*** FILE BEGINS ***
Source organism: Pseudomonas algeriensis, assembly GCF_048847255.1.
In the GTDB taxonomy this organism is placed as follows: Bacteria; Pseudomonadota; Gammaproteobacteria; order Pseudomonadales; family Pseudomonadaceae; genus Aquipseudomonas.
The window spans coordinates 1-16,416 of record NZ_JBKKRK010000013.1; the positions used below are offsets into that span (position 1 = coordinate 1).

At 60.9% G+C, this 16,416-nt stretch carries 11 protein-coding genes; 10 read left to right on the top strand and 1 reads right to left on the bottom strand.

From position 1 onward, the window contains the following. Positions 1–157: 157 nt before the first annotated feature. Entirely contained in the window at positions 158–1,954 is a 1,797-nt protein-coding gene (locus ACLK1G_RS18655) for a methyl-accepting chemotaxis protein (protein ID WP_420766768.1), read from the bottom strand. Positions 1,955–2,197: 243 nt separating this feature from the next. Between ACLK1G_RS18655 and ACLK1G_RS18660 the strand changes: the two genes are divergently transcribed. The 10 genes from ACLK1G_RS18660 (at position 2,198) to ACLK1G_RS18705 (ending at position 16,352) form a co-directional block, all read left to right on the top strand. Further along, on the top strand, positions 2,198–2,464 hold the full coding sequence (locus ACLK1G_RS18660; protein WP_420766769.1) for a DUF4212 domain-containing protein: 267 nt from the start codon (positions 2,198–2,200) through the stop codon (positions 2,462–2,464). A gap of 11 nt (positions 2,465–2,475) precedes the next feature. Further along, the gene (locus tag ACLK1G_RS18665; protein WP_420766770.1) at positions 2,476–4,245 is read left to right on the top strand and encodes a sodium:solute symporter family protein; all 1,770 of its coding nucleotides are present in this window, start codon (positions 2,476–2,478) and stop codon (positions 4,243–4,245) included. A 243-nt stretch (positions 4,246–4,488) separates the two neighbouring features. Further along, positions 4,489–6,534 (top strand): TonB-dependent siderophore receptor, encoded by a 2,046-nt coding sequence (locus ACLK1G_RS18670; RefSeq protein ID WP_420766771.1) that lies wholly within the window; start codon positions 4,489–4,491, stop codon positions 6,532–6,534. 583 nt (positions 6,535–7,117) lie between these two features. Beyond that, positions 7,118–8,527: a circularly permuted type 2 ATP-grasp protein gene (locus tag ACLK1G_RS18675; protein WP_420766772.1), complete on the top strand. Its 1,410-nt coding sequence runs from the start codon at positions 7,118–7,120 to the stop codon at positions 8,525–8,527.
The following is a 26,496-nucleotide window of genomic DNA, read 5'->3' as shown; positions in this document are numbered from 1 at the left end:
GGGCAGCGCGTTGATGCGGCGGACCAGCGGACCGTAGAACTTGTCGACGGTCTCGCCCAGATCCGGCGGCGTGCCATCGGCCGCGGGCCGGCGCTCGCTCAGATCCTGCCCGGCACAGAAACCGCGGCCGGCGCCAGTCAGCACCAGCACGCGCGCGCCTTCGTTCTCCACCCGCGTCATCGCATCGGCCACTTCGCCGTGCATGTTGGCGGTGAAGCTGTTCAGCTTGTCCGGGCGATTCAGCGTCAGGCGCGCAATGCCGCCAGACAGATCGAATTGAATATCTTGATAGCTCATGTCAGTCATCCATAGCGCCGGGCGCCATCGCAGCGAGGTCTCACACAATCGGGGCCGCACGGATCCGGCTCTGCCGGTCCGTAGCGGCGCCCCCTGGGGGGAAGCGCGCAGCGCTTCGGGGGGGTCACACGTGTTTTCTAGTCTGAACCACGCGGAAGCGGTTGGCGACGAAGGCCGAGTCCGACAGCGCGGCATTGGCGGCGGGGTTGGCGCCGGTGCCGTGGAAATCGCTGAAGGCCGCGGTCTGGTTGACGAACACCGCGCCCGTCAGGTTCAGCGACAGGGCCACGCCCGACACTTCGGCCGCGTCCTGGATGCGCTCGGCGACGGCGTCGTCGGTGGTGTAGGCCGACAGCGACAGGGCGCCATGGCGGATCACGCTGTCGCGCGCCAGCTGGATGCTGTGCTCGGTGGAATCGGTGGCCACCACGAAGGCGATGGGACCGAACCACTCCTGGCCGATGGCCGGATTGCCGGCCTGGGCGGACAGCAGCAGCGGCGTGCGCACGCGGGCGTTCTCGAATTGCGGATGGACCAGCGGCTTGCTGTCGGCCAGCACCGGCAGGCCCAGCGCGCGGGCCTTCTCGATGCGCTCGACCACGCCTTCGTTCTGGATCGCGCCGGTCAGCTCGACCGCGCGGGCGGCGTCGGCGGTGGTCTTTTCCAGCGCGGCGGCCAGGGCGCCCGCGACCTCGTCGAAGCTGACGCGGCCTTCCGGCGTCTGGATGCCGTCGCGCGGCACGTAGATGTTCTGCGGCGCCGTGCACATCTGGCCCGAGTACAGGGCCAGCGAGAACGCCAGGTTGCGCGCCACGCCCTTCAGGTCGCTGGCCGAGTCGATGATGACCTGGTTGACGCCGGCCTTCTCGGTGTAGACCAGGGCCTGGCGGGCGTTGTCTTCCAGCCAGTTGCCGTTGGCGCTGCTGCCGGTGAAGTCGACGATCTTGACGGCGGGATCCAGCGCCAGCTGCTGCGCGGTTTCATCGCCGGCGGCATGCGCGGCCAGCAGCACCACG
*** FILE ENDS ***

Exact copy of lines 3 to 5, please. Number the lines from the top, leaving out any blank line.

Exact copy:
The window spans coordinates 1-16,416 of record NZ_JBKKRK010000013.1; the positions used below are offsets into that span (position 1 = coordinate 1).

At 60.9% G+C, this 16,416-nt stretch carries 11 protein-coding genes; 10 read left to right on the top strand and 1 reads right to left on the bottom strand.

From position 1 onward, the window contains the following. Positions 1–157: 157 nt before the first annotated feature. Entirely contained in the window at positions 158–1,954 is a 1,797-nt protein-coding gene (locus ACLK1G_RS18655) for a methyl-accepting chemotaxis protein (protein ID WP_420766768.1), read from the bottom strand. Positions 1,955–2,197: 243 nt separating this feature from the next. Between ACLK1G_RS18655 and ACLK1G_RS18660 the strand changes: the two genes are divergently transcribed. The 10 genes from ACLK1G_RS18660 (at position 2,198) to ACLK1G_RS18705 (ending at position 16,352) form a co-directional block, all read left to right on the top strand. Further along, on the top strand, positions 2,198–2,464 hold the full coding sequence (locus ACLK1G_RS18660; protein WP_420766769.1) for a DUF4212 domain-containing protein: 267 nt from the start codon (positions 2,198–2,200) through the stop codon (positions 2,462–2,464). A gap of 11 nt (positions 2,465–2,475) precedes the next feature. Further along, the gene (locus tag ACLK1G_RS18665; protein WP_420766770.1) at positions 2,476–4,245 is read left to right on the top strand and encodes a sodium:solute symporter family protein; all 1,770 of its coding nucleotides are present in this window, start codon (positions 2,476–2,478) and stop codon (positions 4,243–4,245) included. A 243-nt stretch (positions 4,246–4,488) separates the two neighbouring features. Further along, positions 4,489–6,534 (top strand): TonB-dependent siderophore receptor, encoded by a 2,046-nt coding sequence (locus ACLK1G_RS18670; RefSeq protein ID WP_420766771.1) that lies wholly within the window; start codon positions 4,489–4,491, stop codon positions 6,532–6,534. 583 nt (positions 6,535–7,117) lie between these two features. Beyond that, positions 7,118–8,527: a circularly permuted type 2 ATP-grasp protein gene (locus tag ACLK1G_RS18675; protein WP_420766772.1), complete on the top strand. Its 1,410-nt coding sequence runs from the start codon at positions 7,118–7,120 to the stop codon at positions 8,525–8,527.